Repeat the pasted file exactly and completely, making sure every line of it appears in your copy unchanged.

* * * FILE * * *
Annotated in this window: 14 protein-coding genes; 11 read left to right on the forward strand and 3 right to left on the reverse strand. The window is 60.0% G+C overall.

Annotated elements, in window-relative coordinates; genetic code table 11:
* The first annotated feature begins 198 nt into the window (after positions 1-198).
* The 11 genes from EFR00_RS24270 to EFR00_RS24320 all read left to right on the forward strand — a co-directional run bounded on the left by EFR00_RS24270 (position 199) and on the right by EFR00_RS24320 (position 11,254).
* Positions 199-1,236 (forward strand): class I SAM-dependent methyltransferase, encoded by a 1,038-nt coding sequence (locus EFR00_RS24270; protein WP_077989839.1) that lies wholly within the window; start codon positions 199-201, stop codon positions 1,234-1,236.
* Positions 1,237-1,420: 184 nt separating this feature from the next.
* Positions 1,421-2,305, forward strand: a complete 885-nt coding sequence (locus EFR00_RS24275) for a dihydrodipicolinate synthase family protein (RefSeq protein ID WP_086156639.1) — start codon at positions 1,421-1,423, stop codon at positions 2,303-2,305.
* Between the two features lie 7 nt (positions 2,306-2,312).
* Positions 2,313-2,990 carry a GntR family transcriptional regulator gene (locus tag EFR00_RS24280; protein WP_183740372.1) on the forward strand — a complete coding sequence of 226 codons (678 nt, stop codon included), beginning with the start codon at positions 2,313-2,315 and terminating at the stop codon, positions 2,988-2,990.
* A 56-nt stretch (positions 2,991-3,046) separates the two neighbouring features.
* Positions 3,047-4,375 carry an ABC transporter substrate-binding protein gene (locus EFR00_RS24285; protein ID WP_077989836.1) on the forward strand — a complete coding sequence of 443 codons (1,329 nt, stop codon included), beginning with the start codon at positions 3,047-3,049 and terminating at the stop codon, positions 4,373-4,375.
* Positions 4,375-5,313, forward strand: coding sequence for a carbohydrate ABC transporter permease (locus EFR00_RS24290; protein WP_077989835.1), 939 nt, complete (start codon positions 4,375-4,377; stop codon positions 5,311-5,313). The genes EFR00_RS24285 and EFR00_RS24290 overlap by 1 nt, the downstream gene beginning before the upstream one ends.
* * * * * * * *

Annotated in this window: 14 protein-coding genes; 11 read left to right on the forward strand and 3 right to left on the reverse strand. The window is 60.0% G+C overall.

Annotated elements, in window-relative coordinates; genetic code table 11:
* The first annotated feature begins 198 nt into the window (after positions 1-198).
* The 11 genes from EFR00_RS24270 to EFR00_RS24320 all read left to right on the forward strand — a co-directional run bounded on the left by EFR00_RS24270 (position 199) and on the right by EFR00_RS24320 (position 11,254).
* Positions 199-1,236 (forward strand): class I SAM-dependent methyltransferase, encoded by a 1,038-nt coding sequence (locus EFR00_RS24270; protein WP_077989839.1) that lies wholly within the window; start codon positions 199-201, stop codon positions 1,234-1,236.
* Positions 1,237-1,420: 184 nt separating this feature from the next.
* Positions 1,421-2,305, forward strand: a complete 885-nt coding sequence (locus EFR00_RS24275) for a dihydrodipicolinate synthase family protein (RefSeq protein ID WP_086156639.1) — start codon at positions 1,421-1,423, stop codon at positions 2,303-2,305.
* Between the two features lie 7 nt (positions 2,306-2,312).
* Positions 2,313-2,990 carry a GntR family transcriptional regulator gene (locus tag EFR00_RS24280; protein WP_183740372.1) on the forward strand — a complete coding sequence of 226 codons (678 nt, stop codon included), beginning with the start codon at positions 2,313-2,315 and terminating at the stop codon, positions 2,988-2,990.
* A 56-nt stretch (positions 2,991-3,046) separates the two neighbouring features.
* Positions 3,047-4,375 carry an ABC transporter substrate-binding protein gene (locus EFR00_RS24285; protein ID WP_077989836.1) on the forward strand — a complete coding sequence of 443 codons (1,329 nt, stop codon included), beginning with the start codon at positions 3,047-3,049 and terminating at the stop codon, positions 4,373-4,375.
* Positions 4,375-5,313, forward strand: coding sequence for a carbohydrate ABC transporter permease (locus EFR00_RS24290; protein WP_077989835.1), 939 nt, complete (start codon positions 4,375-4,377; stop codon positions 5,311-5,313). The genes EFR00_RS24285 and EFR00_RS24290 overlap by 1 nt, the downstream gene beginning before the upstream one ends.